Mickelsons Schedule Up in the Air

By Mercer BaggsNovember 14, 2002, 5:00 pm
Phil Mickelson has never had a problem putting his personal life above his professional one.
A year ago he skipped his title defense in The Tour Championship. In fact, he took off a full four months after the birth of his second daughter.
Next year hell again put family before finance and fame.
'We are expecting the birth of our third child in March. That rules out The Players Championship, said Mickelson, who added he was 99 percent sure such a scenario would take place.
But Mickelson fans can certainly get their fill of Phil prior to 2003. The lefthander plans on playing in three unofficial events, two of which will be contested against his biggest rival.
Mickelson and Tiger Woods are both in the Thanksgiving weekend Skins Game. Woods also invited Mickelson to compete in his own Target World Challenge for the first time. The two would have been teammates in the World Cup, but Woods pulled out, leaving Mickelson to play alongside Ryder Cup partner David Toms.
Given that Ive added tournaments here in the off-seasonthats going to delay my start on the tour next year until the Phoenix Open, Mickelson said at this years Tour Championship.
Phoenix is the third stop on tour next season, with the Bob Hope ' which Mickelson won this year ' the following week. Mickelson said he expects to play the Hope, but few things are certain right now.
Im not sure which tournaments I will play and how that will fit schedule-wise, he said. It will be more week-to-week than having a clear-cut schedule throughout the year.
Mickelson has played in at least 23 official events each of the last five years, and said he plans to reduce that number in 2003. One event he would add, however, would be the one contested at Doral, which like he is sponsored by Ford Motor Company.
I would expect the Ford Championship to be the final event for me until the birth and until a couple of weeks after, he said. I will play again most likely at either the BellSouth or the Masters, barring any unforeseen complications.
That would mean Mickelson would miss the Bay Hill Invitational, where he won in 1997 and has battled Tiger for the title each of the last two years.
This year, Lefty was again in contention until he bogeyed his final three holes. His demise started at the par-5 16th. Trailing by one, he pulled his tee shot into the right trees. With his ball on a deadpan lie and nestled against a twig, he tried to play a 4-iron under the limbs and over the water. The ball plummeted into the hazard, along with his chance of denying Woods a three-peat.
Mickelson was heavily criticized for his aggressive approach, but he made no excuses, saying then and now thats the only way to challenge Woods.
To beat him when he's in the lead is something very difficult to do, Mickelson said. He doesn't make mistakes when he's in contention on Sunday.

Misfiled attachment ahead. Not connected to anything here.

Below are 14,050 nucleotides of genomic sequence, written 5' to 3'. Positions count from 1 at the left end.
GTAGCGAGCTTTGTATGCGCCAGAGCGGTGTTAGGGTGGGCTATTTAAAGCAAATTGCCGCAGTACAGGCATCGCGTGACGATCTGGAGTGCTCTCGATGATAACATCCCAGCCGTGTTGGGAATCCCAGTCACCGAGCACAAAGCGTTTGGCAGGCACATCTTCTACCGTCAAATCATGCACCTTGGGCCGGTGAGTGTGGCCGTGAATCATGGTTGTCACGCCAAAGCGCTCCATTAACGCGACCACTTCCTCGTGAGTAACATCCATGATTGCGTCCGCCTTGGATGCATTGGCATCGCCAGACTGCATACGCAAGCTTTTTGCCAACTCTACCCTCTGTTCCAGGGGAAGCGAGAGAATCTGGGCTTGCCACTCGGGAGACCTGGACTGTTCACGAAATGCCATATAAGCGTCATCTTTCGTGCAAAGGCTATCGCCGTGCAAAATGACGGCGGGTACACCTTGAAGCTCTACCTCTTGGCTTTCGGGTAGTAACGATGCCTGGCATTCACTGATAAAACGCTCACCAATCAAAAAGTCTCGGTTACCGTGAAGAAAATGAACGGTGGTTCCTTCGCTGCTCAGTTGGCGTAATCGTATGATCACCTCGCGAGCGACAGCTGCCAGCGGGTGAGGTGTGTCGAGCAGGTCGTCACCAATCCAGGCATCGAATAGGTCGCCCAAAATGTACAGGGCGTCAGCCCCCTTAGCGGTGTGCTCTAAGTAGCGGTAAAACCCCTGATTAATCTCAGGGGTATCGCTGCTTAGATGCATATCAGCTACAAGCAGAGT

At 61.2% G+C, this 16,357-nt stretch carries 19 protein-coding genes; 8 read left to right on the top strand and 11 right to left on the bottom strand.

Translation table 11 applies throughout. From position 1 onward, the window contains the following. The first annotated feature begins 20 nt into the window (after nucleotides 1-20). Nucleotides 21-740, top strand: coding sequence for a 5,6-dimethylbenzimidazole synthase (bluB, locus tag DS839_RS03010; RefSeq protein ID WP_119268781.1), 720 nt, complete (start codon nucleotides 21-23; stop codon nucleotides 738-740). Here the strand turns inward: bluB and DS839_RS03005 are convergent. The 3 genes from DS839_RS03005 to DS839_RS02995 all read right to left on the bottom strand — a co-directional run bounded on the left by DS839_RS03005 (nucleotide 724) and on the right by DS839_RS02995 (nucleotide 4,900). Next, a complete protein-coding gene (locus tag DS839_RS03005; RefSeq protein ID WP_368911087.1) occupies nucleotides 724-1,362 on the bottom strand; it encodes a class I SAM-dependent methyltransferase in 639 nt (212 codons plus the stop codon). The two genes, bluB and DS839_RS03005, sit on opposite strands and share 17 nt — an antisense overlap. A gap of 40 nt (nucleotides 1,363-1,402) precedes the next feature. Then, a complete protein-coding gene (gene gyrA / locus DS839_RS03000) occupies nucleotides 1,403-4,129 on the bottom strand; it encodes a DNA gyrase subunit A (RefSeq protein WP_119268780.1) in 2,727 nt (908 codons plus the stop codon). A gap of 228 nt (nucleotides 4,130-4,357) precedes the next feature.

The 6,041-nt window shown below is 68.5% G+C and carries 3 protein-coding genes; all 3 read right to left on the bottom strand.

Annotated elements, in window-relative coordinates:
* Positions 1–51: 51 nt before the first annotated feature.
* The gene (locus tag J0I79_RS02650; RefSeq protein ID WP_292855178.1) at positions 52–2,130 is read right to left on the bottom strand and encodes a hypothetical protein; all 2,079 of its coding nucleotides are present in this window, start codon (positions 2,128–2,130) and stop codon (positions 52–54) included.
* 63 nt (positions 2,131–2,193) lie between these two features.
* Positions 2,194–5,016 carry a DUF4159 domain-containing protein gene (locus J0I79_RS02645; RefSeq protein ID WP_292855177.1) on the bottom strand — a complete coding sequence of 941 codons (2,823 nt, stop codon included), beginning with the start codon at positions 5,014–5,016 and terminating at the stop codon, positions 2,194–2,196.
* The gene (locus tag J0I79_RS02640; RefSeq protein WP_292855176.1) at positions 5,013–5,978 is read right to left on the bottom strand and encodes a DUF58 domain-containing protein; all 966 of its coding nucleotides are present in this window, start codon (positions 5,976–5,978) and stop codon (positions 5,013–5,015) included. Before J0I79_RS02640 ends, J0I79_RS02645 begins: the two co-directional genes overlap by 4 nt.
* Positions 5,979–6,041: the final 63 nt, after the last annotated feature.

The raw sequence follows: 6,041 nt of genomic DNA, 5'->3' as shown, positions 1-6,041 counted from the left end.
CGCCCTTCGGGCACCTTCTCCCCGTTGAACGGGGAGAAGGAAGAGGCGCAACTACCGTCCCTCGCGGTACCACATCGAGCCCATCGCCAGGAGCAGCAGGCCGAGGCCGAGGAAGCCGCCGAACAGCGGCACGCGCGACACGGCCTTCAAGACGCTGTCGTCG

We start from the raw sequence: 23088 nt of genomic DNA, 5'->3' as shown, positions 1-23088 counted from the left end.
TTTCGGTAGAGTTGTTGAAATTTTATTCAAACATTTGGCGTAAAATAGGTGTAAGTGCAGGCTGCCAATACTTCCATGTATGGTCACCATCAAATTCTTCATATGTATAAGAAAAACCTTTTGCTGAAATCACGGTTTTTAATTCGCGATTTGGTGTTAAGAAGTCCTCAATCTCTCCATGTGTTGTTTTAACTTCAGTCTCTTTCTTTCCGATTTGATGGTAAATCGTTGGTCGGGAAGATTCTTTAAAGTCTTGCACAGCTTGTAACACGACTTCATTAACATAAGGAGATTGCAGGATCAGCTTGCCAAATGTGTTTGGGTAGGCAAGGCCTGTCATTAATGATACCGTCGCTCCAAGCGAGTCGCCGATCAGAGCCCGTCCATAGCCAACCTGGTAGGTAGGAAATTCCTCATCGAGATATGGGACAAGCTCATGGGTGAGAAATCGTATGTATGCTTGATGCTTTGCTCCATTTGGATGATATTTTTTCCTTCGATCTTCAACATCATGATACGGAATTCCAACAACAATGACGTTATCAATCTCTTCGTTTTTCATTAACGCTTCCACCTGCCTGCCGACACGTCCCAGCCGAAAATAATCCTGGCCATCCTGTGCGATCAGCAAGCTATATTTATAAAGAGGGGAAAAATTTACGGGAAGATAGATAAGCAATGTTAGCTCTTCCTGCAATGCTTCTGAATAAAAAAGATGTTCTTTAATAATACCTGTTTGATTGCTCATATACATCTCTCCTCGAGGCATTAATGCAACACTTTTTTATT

And because of that, Mickelson feels its necessary to be assertive and play full-throttle when competing against Woods. Its an approach that has yet to garner him any major titles, but one he will continue to implement.
Look at the way we've always thought the greatest player in the game attacked a major, which was Jack Nicklaus, Mickelson said. He always said he would wait and wait and let other people fall back, and he would be right there to get the trophy at the end.
That doesn't happen with Tiger any more. He doesn't make those mistakes. You have to go attack and make birdies and play some exceptional golf to win championships in which he's in the field.
It may not always be the most effective method, but its the one Mickelson loves to apply, and one he will always defend.
I would think that after 10 years, after 25 tournaments a year, four rounds a week ... you've seen me play roughly 1,000 competitive rounds, and every single one of them I play aggressive and attacking, Mickelson said. I would think we would just come to accept it, because I certainly have.
And if not for Woods, that style would be good enough to make him the games best.
Mickelson is ranked second in the Official World Golf Ranking ' behind Woods. Hes finished second on the PGA Tour money list each of the last three years ' each occasion behind Woods. Hes won eight times on tour over the last three seasons ' second only to Woods.
Much has been made of the relationship ' or lack thereof ' between the games top-two ranked players.
At this years Masters, Mark Calcavecchia, who is close friends with both players, was quoted in Golf Digest as saying: They put up with each other, but they aren't the best of friendsI think some of the things Phil says might rub Tiger a little the wrong way. Tiger might think [Mickelson] is a know-it-all and cocky.
Mickelson was incensed at the time, and reiterated at The Tour Championship ' where he and Woods played two rounds together ' that there is no bitterness between the two.
I keep saying it, but Tiger and I get along very well, Mickelson said. People just dont want to believe it.
Regardless of their level of friendship, Mickelson has proven to be Tigers most formidable foe.